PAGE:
However, without knowing exactly what Ximo understands as being “organizational chart 2.0” and what type of organizations need one, I think the concept “organizational chart”, or at least in its traditional sense, has no place in the type of organizations we talk about and that we undoubtedly will become, no matter how slow we are in becoming one or how far away they seem at present.

    On the other hand, the death, present or future, of the organizational chart is not a new topic. Much has been written, and well done at that. Like for example this post by Manel Muntada and this other one from Pedro Muro.

    However, apart from the above, the big question for me continues to be: are organizational charts necessary or not in post-industrial organizations or, as I prefer to call them, in knowledge organizations?

    The model used by organizations in the Industrial Era as the backbone is the hierarchy, in other words, a structure that arranges its elements according to criteria of superiority or subordination between people.

    This structure starts from a model, bureaucratic administration, that assumes the division of work as its principle of efficiency, expressed as the division of roles and responsibilities and that hence, seeks as its primordial objective to optimize the transmission and execution of orders or instructions.

    If we think about the traditional assembly line, the model makes sense. There are people whose responsibility is to think, assess the alternatives, find solutions, assess the risks and propose options. Other people are responsible for making decisions and taking risks. Others are responsible for transmitting those decisions quickly and effectively and supervising that they are carried out to the letter. And others, finally, are responsible for carrying out those instructions.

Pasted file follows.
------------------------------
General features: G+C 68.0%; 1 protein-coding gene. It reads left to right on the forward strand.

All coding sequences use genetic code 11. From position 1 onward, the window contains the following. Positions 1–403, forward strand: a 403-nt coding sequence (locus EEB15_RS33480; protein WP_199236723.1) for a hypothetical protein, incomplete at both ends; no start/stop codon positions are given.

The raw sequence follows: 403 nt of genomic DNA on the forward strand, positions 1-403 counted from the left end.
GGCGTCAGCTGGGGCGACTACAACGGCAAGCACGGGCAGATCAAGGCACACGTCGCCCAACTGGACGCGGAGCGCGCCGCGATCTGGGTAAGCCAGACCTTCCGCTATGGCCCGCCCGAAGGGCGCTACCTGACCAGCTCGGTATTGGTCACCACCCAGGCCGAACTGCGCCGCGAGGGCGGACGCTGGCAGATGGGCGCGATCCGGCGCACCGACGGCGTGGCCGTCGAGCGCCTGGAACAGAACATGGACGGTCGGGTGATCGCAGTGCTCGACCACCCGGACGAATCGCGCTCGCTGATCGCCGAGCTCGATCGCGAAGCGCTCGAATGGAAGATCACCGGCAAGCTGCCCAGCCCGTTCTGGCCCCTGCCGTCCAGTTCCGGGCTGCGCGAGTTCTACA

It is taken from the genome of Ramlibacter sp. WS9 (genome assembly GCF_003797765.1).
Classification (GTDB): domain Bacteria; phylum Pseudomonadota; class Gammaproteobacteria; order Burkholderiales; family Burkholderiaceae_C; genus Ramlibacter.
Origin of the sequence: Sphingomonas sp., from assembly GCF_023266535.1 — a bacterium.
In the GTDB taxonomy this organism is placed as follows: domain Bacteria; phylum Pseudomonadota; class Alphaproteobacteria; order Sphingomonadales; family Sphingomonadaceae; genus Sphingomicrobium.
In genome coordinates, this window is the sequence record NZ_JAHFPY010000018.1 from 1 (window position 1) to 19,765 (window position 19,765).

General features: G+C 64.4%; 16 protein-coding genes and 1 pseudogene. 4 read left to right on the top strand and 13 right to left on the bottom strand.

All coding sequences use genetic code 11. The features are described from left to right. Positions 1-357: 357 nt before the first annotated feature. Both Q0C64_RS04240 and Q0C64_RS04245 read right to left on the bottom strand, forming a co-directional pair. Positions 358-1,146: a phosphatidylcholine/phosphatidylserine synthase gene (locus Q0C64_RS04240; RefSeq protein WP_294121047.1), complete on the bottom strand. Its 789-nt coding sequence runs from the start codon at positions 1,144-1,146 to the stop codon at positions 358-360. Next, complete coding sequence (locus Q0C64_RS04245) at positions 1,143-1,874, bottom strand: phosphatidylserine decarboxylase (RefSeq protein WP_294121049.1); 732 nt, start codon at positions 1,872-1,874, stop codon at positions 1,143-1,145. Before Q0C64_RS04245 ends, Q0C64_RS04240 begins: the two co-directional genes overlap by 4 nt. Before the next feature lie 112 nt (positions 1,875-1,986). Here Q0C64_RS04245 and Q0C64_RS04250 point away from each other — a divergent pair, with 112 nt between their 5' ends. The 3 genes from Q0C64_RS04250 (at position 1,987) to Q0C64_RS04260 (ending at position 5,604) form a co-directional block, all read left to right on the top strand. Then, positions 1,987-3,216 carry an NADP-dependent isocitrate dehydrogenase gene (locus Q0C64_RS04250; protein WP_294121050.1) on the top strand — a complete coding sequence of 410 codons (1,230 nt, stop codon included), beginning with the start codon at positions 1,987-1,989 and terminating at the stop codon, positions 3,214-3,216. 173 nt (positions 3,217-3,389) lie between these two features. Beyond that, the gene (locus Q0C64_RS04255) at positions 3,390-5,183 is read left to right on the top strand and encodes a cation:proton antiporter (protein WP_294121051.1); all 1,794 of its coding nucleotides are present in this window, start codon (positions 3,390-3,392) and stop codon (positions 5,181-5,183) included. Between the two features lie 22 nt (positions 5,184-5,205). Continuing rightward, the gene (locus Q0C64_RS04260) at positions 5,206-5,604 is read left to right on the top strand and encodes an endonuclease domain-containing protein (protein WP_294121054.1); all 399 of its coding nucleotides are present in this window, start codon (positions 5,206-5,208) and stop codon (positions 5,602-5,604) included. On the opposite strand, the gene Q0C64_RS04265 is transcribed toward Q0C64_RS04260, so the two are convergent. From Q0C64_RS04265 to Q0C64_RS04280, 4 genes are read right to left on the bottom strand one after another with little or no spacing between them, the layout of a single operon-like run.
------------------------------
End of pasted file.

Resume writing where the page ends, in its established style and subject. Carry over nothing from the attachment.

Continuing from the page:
What’s more, to make it easier, the information travels in a single direction, without return.

    But what happens when, apart from “doing”, all people in the organization must also “think” and “decide”? What happens when we want the information to travel in multiple directions and in real time?

    In these circumstances, the organizational chart is not only no longer useful, but it becomes one of the main obstacles for organizational performance.

    Anyone who knows how a knowledge organization works “from the inside” knows that nowadays the organizational chart has become a decorative and costly element; an organizational relic serving the ego of a few; a bastion of the paradigm of control that perpetuates mediocrity and hinders innovation.